Best Health - - YOU -

There are some in­no­va­tive pro­grams in Canada that are help­ing to ex­pand the po­ten­tial for used cloth­ing, with tex­tile-re­cy­cling pro­grams top­ping the list. The city of Markham, ON, has re­cently ini­ti­ated such a project in part­ner­ship with The Sal­va­tion Army and Di­a­betes Canada. It col­lects all types of cloth­ing, and those not suit­able for re­sale are re­cy­cled and re­pur­posed by other or­ga­ni­za­tions into items like in­su­la­tion and car seats. The bot­tom line is, your stuff doesn’t have to be in per­fect con­di­tion to en­joy a sec­ond life. Search on­line for tex­tile-re­cy­cling pro­grams in your ’hood.

If you do have some tip-top out­fits, con­sider giv­ing them to or­ga­ni­za­tions that sup­port women. For ex­am­ple, you can do­nate new or nearly new suits, shoes and ac­ces­sories to Dress for Suc­cess (dress­for­suc­ This or­ga­ni­za­tion, which has 11 lo­ca­tions across Canada, pro­vides women with an ini­tial suit for their first job in­ter­views and up to a full work week of out­fits once they land a job. Other groups, such as The Cin­derella Project (thecin­derel­lapro­ in Van­cou­ver, ac­cept out­fits – as well as in-kind and cash do­na­tions – for high school grad­u­ates who can’t af­ford for­mal at­tire for their grad­u­a­tion fes­tiv­i­ties (the site lists sim­i­lar or­ga­ni­za­tions across the coun­try).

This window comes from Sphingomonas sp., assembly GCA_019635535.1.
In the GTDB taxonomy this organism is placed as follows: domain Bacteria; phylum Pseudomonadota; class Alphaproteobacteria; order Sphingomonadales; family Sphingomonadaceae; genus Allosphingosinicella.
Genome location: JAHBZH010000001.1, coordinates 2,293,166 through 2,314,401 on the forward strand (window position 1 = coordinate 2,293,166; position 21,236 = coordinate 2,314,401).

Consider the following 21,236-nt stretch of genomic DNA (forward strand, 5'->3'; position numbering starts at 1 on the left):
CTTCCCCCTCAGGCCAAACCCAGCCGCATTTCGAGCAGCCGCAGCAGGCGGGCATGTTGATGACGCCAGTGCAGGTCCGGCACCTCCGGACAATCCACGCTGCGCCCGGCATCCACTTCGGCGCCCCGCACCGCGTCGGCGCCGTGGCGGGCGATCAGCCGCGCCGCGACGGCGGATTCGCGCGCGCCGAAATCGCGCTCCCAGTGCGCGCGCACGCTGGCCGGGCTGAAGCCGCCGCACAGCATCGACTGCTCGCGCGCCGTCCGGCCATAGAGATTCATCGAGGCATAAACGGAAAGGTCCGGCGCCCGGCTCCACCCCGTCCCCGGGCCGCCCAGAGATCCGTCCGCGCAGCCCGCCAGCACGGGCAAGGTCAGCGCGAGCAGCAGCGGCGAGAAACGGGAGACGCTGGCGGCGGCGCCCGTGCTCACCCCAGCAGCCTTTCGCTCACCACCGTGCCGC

The more tra­di­tional way to do­nate cloth­ing is to seek out

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